Taking the road less traveled can make all the difference. Drive these routes for visual lessons in North Carolina geography and history, all served with a side of natural beauty, especially in fall.
1 Alligator River Route
1 Alligator River RouteSee on map
Expect encounters with wildlife on a route lined with wetlands. Follow NC 94 north from New Holland across Lake Mattamuskeet, a 50,000-acre natural freshwater lake by a migratory bird refuge. Up the road, watch for wolves, bears and gators at Alligator River National Wildlife Refuge. Finish by crossing Croatan Sound to Roanoke Island, site of the first English settlement in the United States.
2 Tar Heel Trace
2 Tar Heel TraceSee on map
Relax on a peaceful drive through historic towns on the coastal plain between Wilson and Williamston, a region rooted in the pine tar industry. Heading east on NC 42, near Old Sparta, you’ll cross the Tar River, an old barge route that now draws outdoor recreation. Williamston, named for a Revolutionary War colonel, hugs the Roanoke River – get a great view from the boardwalk.
3 Hanging Rock Scenic Byway
3 Hanging Rock Scenic BywaySee on map
A striking natural quartzite outcrop provides the name for this byway (and park) in the ancient Sauratown Mountains. Along the route, take in views of Hanging Rock, see the Moratock Iron Furnace (one of the state’s best-preserved pre-Civil War structures) and stop in the historic town of Danbury. From just past Danbury, you can continue toward Hanging Rock State Park, home of Cascade Falls, a majestic two-level waterfall. Or you can take NC 89 to the byway’s western end at Sheltontown near Mount Airy (inspiration for fictional Mayberry on The Andy Griffith Show) and Pilot Mountain. Pilot Mountain State Park showcases the peak that abruptly rises more than 2,000 feet and offers miles of trails, climbing challenges and scenery, plus camping.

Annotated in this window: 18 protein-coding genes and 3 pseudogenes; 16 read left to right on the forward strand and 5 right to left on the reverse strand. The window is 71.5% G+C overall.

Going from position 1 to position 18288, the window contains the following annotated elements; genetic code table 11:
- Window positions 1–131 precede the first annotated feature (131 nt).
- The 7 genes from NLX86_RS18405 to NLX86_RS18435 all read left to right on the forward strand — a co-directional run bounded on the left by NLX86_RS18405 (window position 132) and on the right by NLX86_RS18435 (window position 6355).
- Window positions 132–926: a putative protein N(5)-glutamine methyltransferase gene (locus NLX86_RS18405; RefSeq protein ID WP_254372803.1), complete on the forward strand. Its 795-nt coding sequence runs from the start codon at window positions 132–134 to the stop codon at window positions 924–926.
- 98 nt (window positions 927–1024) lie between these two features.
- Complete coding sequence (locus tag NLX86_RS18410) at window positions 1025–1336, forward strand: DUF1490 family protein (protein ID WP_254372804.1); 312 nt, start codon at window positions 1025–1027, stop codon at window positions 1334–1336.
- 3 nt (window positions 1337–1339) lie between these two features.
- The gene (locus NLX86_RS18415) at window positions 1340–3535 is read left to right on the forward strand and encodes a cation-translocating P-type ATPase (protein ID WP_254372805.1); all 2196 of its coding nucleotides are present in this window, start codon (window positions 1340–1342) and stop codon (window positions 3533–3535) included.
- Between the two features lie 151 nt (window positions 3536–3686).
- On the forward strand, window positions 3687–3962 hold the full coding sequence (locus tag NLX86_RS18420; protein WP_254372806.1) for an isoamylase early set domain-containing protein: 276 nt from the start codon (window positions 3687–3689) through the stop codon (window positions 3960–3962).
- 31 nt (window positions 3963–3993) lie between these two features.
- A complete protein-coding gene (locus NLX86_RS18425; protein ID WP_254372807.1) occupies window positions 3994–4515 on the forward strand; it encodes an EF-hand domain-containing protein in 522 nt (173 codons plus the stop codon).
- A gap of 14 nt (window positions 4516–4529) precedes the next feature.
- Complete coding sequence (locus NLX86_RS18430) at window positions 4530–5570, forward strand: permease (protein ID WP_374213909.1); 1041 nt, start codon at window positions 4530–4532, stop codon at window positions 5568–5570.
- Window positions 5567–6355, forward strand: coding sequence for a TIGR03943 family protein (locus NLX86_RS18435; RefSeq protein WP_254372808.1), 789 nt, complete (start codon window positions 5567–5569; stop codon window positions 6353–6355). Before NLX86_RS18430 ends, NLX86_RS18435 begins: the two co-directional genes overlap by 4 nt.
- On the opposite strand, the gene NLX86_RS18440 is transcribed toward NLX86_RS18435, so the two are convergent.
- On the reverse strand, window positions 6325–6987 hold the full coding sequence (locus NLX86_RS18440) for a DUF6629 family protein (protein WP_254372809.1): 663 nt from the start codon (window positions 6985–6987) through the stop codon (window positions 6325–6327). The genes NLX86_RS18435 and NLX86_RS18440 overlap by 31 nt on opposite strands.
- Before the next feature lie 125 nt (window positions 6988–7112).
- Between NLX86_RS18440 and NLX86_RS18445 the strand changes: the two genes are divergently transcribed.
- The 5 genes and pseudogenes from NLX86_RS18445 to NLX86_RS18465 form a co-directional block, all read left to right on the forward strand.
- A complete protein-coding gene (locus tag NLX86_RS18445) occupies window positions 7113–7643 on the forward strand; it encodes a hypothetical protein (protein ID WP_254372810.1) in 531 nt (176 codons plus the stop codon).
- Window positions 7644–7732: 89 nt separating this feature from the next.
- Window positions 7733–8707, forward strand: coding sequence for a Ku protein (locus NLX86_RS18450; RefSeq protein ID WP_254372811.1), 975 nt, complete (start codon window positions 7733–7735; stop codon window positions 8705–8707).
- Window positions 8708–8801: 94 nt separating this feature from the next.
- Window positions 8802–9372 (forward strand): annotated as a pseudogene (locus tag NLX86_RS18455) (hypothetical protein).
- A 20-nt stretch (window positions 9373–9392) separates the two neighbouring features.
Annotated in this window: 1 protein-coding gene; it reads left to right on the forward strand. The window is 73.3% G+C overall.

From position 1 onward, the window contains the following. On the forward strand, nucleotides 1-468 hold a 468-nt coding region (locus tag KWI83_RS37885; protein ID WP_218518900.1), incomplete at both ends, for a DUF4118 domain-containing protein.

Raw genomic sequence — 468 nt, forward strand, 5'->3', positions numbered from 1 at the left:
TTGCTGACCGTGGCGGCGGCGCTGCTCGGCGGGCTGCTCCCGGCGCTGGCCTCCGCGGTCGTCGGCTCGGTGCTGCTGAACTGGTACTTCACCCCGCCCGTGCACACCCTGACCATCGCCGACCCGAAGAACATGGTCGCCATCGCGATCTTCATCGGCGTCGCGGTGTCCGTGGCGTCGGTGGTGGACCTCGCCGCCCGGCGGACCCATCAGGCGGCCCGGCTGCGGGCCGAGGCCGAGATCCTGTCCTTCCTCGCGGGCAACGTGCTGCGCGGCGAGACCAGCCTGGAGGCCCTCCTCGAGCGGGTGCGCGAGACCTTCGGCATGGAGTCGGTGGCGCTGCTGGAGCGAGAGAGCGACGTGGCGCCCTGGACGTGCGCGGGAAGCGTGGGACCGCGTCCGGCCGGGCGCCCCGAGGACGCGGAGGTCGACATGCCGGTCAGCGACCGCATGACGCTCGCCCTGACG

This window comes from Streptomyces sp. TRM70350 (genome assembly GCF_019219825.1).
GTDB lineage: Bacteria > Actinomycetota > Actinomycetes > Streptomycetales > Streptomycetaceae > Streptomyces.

4 Pacolet River Byway
4 Pacolet River BywaySee on map
Follow US 176 along the Pacolet River through the Thermal Belt, a magical microclimate with an extended growing season. The favorable weather has long drawn visitors to the historic towns of Tryon (the Tryon International Equestrian Center is nearby), and Saluda, perched atop a steep railroad grade. Don’t miss Pearson’s Falls and Glen (owned by Tryon Garden Club), a 300-acre preserve of water flows and flora.
5 South Mountain Scenery
5 South Mountain ScenerySee on map
Traverse the transition between the Piedmont and the mountains on this route that starts in Metcalf. Follow NC 226 toward the South Mountains among picturesque Piedmont farmland. South Mountains State Park beckons with an 80-foot waterfall and nearly 50 miles of trails for hikers, mountain bikers and equestrians. Anglers and campers have a field day here too.
6 Mill Bridge Scenic Byway
6 Mill Bridge Scenic BywaySee on map
Get in touch with the state’s rural roots on a drive in the country between Salisbury and Mooresville. See the Piedmont Research Station (some fine North Carolina farmland), old farmsteads and mills, historic churches, and Mooresville’s Lazy 5 Ranch, an animal park with 750 creatures from six continents. Pick strawberries and pumpkins or buy tomatoes and poinsettias at the Patterson Farm Market in Mount Ulla.
Get off the beaten path with these and other scenic drives featured in The Official 2024 North Carolina Travel Guide.